Here’s an obituary of Betty Jean Lifton who died yesterday at the age of 84. As the obituary notes, Ms. Lifton was a passionate advocate for open adoption.
There’s been discussion on this blog in the past of parallels that can be drawn between those who are donor conceived and those who are adopted. Most recently, this discussion was triggered by the Pratten case now awaiting decision in British Columbia. By no means do I consider the topic to be closed or the issues raised there to be settled. But it isn’t my intention to reopen them right here an now.
Instead, I thought I’d take a moment to appreciate the changes in our attitudes towards adoption over the last thirty-plus years. Although according to the NYT obituary, only nine states allow adoptees access to their original birth certificates (I would have thought it was–but that’s merely a measure of my own ignorance), I don’t think that’s a fair measure of the shifts in attitudes we’ve seen.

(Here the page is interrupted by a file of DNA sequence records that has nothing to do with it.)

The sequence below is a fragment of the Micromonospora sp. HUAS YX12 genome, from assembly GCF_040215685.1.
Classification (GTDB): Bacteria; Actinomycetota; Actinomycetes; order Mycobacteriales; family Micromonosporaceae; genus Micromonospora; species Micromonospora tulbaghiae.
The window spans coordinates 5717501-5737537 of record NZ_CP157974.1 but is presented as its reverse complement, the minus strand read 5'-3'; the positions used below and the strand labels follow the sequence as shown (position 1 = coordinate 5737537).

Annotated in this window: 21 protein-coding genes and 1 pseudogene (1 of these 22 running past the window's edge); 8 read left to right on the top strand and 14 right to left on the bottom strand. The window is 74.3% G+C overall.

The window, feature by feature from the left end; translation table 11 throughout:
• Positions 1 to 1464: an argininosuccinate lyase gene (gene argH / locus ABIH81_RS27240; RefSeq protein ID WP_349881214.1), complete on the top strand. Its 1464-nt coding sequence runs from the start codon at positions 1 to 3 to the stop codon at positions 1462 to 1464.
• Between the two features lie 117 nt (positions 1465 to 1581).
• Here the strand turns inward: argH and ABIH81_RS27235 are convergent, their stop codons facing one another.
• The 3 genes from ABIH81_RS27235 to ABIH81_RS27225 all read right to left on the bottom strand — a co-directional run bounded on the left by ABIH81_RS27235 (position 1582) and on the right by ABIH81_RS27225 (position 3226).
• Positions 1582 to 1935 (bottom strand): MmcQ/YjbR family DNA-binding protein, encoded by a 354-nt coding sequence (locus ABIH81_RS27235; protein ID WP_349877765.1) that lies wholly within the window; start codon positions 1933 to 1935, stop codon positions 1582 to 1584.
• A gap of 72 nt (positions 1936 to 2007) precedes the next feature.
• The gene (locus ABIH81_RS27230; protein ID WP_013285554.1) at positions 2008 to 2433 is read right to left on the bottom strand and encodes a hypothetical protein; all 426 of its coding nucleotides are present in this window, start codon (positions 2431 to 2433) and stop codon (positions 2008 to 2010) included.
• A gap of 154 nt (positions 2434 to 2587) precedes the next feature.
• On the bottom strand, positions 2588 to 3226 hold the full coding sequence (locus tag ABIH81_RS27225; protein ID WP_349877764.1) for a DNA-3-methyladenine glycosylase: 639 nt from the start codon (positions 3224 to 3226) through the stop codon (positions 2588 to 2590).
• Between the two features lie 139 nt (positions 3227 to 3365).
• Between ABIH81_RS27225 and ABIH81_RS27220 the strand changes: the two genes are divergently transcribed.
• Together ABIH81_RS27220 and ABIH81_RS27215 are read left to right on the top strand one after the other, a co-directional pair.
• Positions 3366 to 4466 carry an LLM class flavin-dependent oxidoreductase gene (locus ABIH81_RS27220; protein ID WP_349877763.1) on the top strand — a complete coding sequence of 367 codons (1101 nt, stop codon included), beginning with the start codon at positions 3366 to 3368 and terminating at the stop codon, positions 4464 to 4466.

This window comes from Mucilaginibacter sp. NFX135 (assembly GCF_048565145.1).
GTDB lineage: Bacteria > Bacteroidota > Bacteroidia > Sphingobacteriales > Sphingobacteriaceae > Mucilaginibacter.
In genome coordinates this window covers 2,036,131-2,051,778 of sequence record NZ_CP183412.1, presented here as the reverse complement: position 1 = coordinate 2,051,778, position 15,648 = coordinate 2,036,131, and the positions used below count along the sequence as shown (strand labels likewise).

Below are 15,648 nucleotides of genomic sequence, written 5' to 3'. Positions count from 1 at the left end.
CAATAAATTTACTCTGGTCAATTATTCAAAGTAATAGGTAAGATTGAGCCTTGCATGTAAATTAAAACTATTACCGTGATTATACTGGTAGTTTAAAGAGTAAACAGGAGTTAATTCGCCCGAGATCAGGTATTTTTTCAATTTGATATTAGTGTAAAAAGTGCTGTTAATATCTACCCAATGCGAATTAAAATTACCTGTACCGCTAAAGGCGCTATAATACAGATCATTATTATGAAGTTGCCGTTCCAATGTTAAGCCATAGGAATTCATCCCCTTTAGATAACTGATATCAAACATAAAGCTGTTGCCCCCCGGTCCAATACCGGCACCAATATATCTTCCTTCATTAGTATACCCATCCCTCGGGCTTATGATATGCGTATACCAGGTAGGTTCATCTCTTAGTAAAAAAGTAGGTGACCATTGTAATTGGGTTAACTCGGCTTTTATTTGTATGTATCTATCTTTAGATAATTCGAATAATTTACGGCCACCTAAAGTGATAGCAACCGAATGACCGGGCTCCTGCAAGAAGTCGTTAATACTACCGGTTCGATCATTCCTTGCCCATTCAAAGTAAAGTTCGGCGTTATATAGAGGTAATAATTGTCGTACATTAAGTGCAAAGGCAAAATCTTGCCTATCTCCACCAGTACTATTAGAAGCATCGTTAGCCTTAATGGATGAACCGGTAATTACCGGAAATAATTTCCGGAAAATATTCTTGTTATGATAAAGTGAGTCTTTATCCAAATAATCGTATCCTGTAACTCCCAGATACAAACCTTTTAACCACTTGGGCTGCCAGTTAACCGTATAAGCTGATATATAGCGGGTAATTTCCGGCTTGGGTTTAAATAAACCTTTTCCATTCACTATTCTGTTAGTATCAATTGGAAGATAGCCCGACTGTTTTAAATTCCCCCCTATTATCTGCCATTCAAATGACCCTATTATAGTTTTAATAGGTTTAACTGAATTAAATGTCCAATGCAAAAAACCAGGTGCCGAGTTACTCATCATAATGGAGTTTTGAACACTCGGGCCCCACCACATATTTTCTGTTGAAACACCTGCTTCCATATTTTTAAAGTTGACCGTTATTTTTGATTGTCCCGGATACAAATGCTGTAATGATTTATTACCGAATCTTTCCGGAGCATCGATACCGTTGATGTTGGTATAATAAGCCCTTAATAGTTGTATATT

Secrecy in adoption was once the overwhelming norm. Shame was coupled with secrecy, as is so often the case. Clearly this was not a good thing for anyone involved in the adoption process–not for the children, and not for any of the adults.
By contrast today I think conventional wisdom is that adoptive parents should be forthright with their children. (This may, of course, be born of necessity where adoptions are transracial or where the adoptive parent is single or a same-sex couple.) As the culture generally has come to accept this, resources to support adoptive parents have emerged–everything from children’s books to support groups. Surely all of this is for the good.
I don’t mean to say that all the change is attributable to Ms. Lifton. Obviously change like this is the work of countless individuals, some well-known and some not known at all. But it’s not a bad moment to take the time to look around and appreciate how much can change over time.